About the Dolphin
Common dolphins have an hourglass pattern of light grey and tan or yellow on their sides and a dark stripe from flipper to lower jaw, with a long well-defined black beak. Calves display the same patterns but are lighter in colour. They can reach lenghts of up to 2.3-2.6 metres. These animals are very social and often travel in enormous pods of more than a thousand. They're known for their high leaps out of the water, and they enjoy riding the bow waves of boats for long periods of time. They are a very energetic and highly vocal species that produce a variety of whistles, pulses, and clicks that are easily heard.
They are also known to associate with schools of pilot whales and other dolphin species, they are known to dive to depths of 280 metres in search of prey and hunt cooperatively within schools. Dives can last up to 8 minutes but are usually between 10 seconds and 2 minutes. The common dolphin is found in offshore warm-temperate waters in the Atlantic and Pacific and is the most numerous dolphins within this range.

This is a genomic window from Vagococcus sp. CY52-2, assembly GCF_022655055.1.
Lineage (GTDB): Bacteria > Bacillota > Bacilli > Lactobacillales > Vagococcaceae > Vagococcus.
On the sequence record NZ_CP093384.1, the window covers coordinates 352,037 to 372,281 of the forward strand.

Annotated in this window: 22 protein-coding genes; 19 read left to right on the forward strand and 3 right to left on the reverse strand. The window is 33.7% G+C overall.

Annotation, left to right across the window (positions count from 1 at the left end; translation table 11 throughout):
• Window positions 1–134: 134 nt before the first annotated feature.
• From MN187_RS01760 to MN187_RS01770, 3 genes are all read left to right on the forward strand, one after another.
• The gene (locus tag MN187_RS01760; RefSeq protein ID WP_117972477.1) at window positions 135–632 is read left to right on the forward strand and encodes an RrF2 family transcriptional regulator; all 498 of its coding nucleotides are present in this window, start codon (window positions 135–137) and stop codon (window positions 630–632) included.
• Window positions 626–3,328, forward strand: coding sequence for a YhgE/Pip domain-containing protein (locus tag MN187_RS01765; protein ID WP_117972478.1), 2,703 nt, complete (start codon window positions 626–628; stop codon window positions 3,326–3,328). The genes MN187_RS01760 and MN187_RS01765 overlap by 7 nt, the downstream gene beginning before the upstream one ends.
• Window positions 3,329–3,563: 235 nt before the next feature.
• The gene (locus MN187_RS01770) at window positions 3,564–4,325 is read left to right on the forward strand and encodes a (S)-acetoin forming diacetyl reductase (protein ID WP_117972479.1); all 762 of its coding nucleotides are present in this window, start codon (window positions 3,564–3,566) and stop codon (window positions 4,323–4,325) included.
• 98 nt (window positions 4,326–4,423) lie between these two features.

From the graph, we can see that the sightings are similar to the Atlantic Spotted Dolphin.
The 2010 recorded sightings completely stopped in March, similarly in 2009 and 2008 the
sightings stopped in June and April respectivly, a lot earlier then in previous years.